“My things ain’t rags and trash.” She started to reel off a list of the things in her bags: sheets of stamps, shopping bags from famous stores, menus, sheet music, autographed photos, letters, baby pictures, coin collections, baseball card collections. The clerk finally pulled the paper out of her hands, crossed out the offending words, and wrote personal belongings above them.

Edna paused torn between completing the list and making off with the real goods. Finally she scrawled her name on the voucher

 “You ought’a sell a couple of those baseball card sets and rent an extra room for your bags,” Raine said in her flat, matter-of-fact, word-of-truth voice as we started lugging the bags out to Jimmy’s trailer. “Better yet, sell a bunch of them and go to Mexico for the winter.”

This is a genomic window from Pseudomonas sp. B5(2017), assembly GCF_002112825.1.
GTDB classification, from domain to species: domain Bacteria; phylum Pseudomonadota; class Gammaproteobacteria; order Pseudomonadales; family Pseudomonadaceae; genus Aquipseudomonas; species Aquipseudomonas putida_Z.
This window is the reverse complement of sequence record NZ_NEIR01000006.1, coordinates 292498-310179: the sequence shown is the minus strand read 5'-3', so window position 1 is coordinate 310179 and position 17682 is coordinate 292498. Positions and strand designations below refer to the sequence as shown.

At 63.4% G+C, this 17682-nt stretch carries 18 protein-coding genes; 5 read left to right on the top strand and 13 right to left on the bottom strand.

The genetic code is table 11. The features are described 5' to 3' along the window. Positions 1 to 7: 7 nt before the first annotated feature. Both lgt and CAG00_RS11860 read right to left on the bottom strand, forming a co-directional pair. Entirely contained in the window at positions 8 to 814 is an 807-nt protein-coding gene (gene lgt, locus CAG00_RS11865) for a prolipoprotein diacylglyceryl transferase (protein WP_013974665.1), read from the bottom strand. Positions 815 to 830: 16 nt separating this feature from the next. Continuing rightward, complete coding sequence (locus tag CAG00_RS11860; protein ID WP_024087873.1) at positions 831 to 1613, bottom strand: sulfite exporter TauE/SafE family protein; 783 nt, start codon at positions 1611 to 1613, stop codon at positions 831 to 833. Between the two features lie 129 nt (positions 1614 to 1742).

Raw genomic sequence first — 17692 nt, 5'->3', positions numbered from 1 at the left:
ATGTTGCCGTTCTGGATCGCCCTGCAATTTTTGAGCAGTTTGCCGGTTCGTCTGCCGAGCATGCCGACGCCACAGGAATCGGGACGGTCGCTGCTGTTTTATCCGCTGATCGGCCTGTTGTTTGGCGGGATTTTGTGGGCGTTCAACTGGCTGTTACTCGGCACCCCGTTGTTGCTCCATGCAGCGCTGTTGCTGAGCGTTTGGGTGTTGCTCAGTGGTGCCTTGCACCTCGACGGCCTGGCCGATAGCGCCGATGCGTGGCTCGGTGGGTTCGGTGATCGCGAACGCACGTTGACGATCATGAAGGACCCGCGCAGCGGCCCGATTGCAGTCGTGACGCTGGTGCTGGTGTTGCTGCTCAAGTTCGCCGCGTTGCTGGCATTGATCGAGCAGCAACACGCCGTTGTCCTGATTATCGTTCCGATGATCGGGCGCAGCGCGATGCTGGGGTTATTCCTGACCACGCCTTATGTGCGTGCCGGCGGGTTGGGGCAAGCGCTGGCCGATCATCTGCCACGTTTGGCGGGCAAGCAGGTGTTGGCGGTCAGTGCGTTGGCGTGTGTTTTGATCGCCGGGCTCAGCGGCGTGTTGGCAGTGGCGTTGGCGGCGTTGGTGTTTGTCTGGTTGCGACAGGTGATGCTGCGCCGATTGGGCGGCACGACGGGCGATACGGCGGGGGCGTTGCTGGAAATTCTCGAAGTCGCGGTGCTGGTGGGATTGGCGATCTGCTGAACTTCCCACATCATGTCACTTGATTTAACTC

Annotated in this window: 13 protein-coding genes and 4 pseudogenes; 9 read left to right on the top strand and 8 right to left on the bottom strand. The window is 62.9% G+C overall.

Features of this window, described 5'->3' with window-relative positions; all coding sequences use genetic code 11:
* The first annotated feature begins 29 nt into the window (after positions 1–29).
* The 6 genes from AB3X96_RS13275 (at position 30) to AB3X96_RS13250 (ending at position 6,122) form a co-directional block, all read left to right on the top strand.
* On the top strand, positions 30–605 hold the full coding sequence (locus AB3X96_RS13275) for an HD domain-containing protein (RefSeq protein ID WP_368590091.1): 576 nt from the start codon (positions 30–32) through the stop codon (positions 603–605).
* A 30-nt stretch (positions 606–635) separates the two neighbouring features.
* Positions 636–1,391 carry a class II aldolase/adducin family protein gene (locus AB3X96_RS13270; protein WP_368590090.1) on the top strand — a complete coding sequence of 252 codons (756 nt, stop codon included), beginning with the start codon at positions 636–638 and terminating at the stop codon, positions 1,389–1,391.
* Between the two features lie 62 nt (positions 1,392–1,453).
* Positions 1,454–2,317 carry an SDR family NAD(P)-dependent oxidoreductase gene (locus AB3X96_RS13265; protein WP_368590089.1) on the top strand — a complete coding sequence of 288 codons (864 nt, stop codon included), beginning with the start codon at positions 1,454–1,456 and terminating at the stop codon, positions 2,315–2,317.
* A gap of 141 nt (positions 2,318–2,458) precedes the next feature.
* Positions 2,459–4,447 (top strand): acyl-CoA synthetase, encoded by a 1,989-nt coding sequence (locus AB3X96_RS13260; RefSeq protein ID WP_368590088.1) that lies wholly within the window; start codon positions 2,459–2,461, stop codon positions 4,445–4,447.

Edna gave her a no-one-was-going-to-tell-her-what-the-truth-was kind of glare. We loaded the bags in Jimmy’s trailer and caravanned to the U-Stor-It  in Sodo.

Choosing a storage company had been a major challenge. Edna wanted one near her SRO and on a bus line. We’d managed to locate one on a bus line and, stretching the point, not too far from her room. When we got there, Edna scrabbled in her bags, back turned to us, shuffling among them like a shell-game dealer. She finally stood up and shoved three crumpled twenties at the clerk, and we all trooped off to see the storage unit. It seemed like every other light bulb was burned out down the long hallway lined with sliding metal doors. When the clerk opened her unit, Edna surveyed the five by five foot space suspiciously.

“Come, on, Edna,” I said, “you’re not going to live here.” She finally sniffed a vague approval, and we hauled her load of bags up from the trailer.